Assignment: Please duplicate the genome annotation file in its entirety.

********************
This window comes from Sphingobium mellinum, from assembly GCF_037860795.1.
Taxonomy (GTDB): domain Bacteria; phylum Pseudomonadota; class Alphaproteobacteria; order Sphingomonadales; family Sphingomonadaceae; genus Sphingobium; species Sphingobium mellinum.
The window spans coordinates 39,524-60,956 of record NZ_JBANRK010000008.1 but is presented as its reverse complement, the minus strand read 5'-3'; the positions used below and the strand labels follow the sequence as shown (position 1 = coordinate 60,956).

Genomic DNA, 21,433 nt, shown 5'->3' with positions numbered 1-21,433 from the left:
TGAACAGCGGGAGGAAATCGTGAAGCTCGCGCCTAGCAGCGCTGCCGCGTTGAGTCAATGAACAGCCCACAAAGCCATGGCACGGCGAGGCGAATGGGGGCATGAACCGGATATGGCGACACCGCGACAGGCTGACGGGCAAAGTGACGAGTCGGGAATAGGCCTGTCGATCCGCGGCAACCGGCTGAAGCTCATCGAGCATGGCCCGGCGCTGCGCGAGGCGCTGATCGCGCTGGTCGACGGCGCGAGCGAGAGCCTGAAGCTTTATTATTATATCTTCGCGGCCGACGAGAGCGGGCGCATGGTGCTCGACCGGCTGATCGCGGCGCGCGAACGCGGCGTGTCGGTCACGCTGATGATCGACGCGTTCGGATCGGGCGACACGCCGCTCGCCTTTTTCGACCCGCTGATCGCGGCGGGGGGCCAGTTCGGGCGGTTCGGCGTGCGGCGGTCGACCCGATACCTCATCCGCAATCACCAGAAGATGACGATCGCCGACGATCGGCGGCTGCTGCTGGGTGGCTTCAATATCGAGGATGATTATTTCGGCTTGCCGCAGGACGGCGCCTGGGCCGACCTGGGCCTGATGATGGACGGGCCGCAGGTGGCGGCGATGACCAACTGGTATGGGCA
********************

This window comes from Sphingobium mellinum, from assembly GCF_037860795.1.
Taxonomy (GTDB): domain Bacteria; phylum Pseudomonadota; class Alphaproteobacteria; order Sphingomonadales; family Sphingomonadaceae; genus Sphingobium; species Sphingobium mellinum.
The window spans coordinates 39,524-60,956 of record NZ_JBANRK010000008.1 but is presented as its reverse complement, the minus strand read 5'-3'; the positions used below and the strand labels follow the sequence as shown (position 1 = coordinate 60,956).

Genomic DNA, 21,433 nt, shown 5'->3' with positions numbered 1-21,433 from the left:
TGAACAGCGGGAGGAAATCGTGAAGCTCGCGCCTAGCAGCGCTGCCGCGTTGAGTCAATGAACAGCCCACAAAGCCATGGCACGGCGAGGCGAATGGGGGCATGAACCGGATATGGCGACACCGCGACAGGCTGACGGGCAAAGTGACGAGTCGGGAATAGGCCTGTCGATCCGCGGCAACCGGCTGAAGCTCATCGAGCATGGCCCGGCGCTGCGCGAGGCGCTGATCGCGCTGGTCGACGGCGCGAGCGAGAGCCTGAAGCTTTATTATTATATCTTCGCGGCCGACGAGAGCGGGCGCATGGTGCTCGACCGGCTGATCGCGGCGCGCGAACGCGGCGTGTCGGTCACGCTGATGATCGACGCGTTCGGATCGGGCGACACGCCGCTCGCCTTTTTCGACCCGCTGATCGCGGCGGGGGGCCAGTTCGGGCGGTTCGGCGTGCGGCGGTCGACCCGATACCTCATCCGCAATCACCAGAAGATGACGATCGCCGACGATCGGCGGCTGCTGCTGGGTGGCTTCAATATCGAGGATGATTATTTCGGCTTGCCGCAGGACGGCGCCTGGGCCGACCTGGGCCTGATGATGGACGGGCCGCAGGTGGCGGCGATGACCAACTGGTATGGGCA